Influencer marketing: checklist
1. Establish strategy.
The first step in any company's communication is to establish the communication strategy. With influencer marketing, there are three questions in particular to answer:
What are the objectives of the campaign?
Influencer campaigns are particularly well suited to achieving the following four objectives:
Increase reach and brand awareness.
Increase engagement and build trust between the brand and its customers.
Conversion, both in terms of sales and new followers for the company's social media page
Create credibility and authenticity for the company: influencers have built credibility that reflects on the brand.
What is the target audience of the campaign?
To determine the target audience of your campaign, three components are the most important: location of the target audience, age and interests.
What is the budget of the campaign?
It is important to set a budget in advance and decide what you will spend on what. In doing so, take into account not only influencer fees, but also other campaign costs, such as the cost of promoting influencer content. There's still a lot of uncertainty about what a post should cost, but several influencer tools, such as Stellar, report an expected cost that you can base your decision on.
2. Influencer marketing tools
Choosing the right influencer, is the hardest part of influencer collaboration. As mentioned earlier, there are four aspects to consider, namely number of followers, authenticity of the influencer, audience engagement and the product or topic of the campaign.
A good knowledge of the influencer landscape is required to make the right choice, although it is also possible to use tools that provide an influencer database, such as Stellar or Upfluence.
3. Contact intake + briefing document.
Influencer marketing is all about relationships and email templates are therefore not suitable for contacting the influencer.
Instead, write a personalized email each time in which you make clear who you are (if the influencer doesn't already know you), what product you would like to collaborate on and the type of campaign, what's special about the product and why you think it's a match for the influencer.
In the attachment to the contact e-mail, you also provide a briefing document that elaborates on the product, the company, the campaign strategy and the goal of the campaign. In addition, the briefing document also goes into more detail about the publications: what content is expected? How many publications? What are the do's and don'ts and what key words should definitely appear in the communication? What is the budget for the collaboration? This way, the influencer has all the information available.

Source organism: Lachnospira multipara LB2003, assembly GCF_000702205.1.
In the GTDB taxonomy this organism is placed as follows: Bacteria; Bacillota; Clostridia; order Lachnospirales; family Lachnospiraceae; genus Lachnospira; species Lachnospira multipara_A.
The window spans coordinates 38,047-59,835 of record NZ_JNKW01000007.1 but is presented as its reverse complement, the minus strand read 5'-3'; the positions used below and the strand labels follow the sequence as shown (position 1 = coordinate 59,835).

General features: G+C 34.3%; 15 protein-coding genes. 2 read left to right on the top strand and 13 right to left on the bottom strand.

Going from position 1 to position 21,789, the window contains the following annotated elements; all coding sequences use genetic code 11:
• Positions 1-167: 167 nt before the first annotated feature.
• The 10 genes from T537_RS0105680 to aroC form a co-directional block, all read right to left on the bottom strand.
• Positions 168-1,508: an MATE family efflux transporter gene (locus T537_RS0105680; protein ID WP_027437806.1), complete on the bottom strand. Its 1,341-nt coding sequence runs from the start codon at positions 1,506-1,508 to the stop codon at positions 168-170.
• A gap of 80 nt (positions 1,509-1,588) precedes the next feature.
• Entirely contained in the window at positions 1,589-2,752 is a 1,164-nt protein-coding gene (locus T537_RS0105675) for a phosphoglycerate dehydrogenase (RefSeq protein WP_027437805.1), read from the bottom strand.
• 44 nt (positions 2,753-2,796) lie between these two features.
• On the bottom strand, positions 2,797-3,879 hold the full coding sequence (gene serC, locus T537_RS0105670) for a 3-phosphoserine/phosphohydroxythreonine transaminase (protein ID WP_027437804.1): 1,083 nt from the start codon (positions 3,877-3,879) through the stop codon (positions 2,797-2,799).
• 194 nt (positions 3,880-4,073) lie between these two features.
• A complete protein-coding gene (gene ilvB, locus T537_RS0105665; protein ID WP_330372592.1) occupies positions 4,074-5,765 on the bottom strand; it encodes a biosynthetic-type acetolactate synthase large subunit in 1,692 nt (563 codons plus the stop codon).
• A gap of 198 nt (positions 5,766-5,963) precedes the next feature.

4. Draw up a contract
After an influencer has been chosen, negotiations have been completed and a certain collaboration has been agreed upon, it is important to always enter into a contract that defines the agreed upon collaboration.
This contract should include the following items:
number of social posts
stories that will be published
On which channels
expected publication date
Duration of the exclusivity for the product
Possible boosting on own social media channels of the brand
To report an influencer campaign, it is tempting to use the number of views, likes and comments as reporting tools.
While this data is very interesting, it can be biased: the larger the number of followers of an influencer, the larger the number of views, but this says little about the return-on-investment.
Tip: give influencers their own discount code
To get a clear picture of the success of the campaign, engagement and swipe-ups are therefore more interesting to measure the conversion. Another way to measure the success of influencers is by giving them a unique discount code. This allows you to measure the direct effect of the specific influencer on sales.
Influencer marketing risks
While an influencer collaboration can have many benefits, it is also not according to risks. Because not only the internal marketing team of the product is involved in the content creation, but also one or more external people, very clear communication about the guidelines and corporate goals must be made to avoid confusion among consumers. Moreover, partnering with a mega- or celebrity-influencer can have a negative effect on brands because they can lower audience uniqueness and brand attitudes.
An ambassador who becomes embroiled in a scandal can also transfer that deteriorating image onto a brand. Finally, there are unfortunately also influencers who work with fake followers to increase their reach.
Wondering if influencer marketing is a good choice for your company? Contact us now!
Ahmad, I. (2018, 16 February). The Influencer Marketing Revolution. Social Media Today
Bevilacqua, Jessica, and Elizabeth Del Giudice (2018), “Why Brands Need to Utilize Influencer Marketing in 2018,” St. Joseph Communications
Campbell, C. & Farrell, J. (2020). More than meets the eye: The functional components underlying influencer marketing. Business Horizons. 63. 10.1016/j.bushor.2020.03.003
Kohli, C.; Suri, R.; Kapoor, A. (2015). Will social media kill branding? Business Horizons, 58, 35-44. http://dx.doi.org/10.1016/j.bushor.2014.08.004
De Veirman, M., Cauberghe, V., & Hudders, L. (2016). Marketing through instagram influencers: impact of number of followers and product divergence on brand attitude. 15th International Conference on Research in Advertising. Presented at the 15th International Conference on Research in Advertising
Lou, C. & Yuan, S. (2019). Influencer Marketing: How Message Value and Credibility Affect Consumer Trust of Branded Content on Social Media. Journal of Interactive Advertising. 19:1. 58-73. DOI: 10.1080/15252019.2018.1533501
Wissman, B. (2018, 2 March). Micro-Influencers: The Marketing Force Of The Future? Forbes
Wong, K. (2014, september). The explosive growth of influencer marketing and what it means for you. Forbes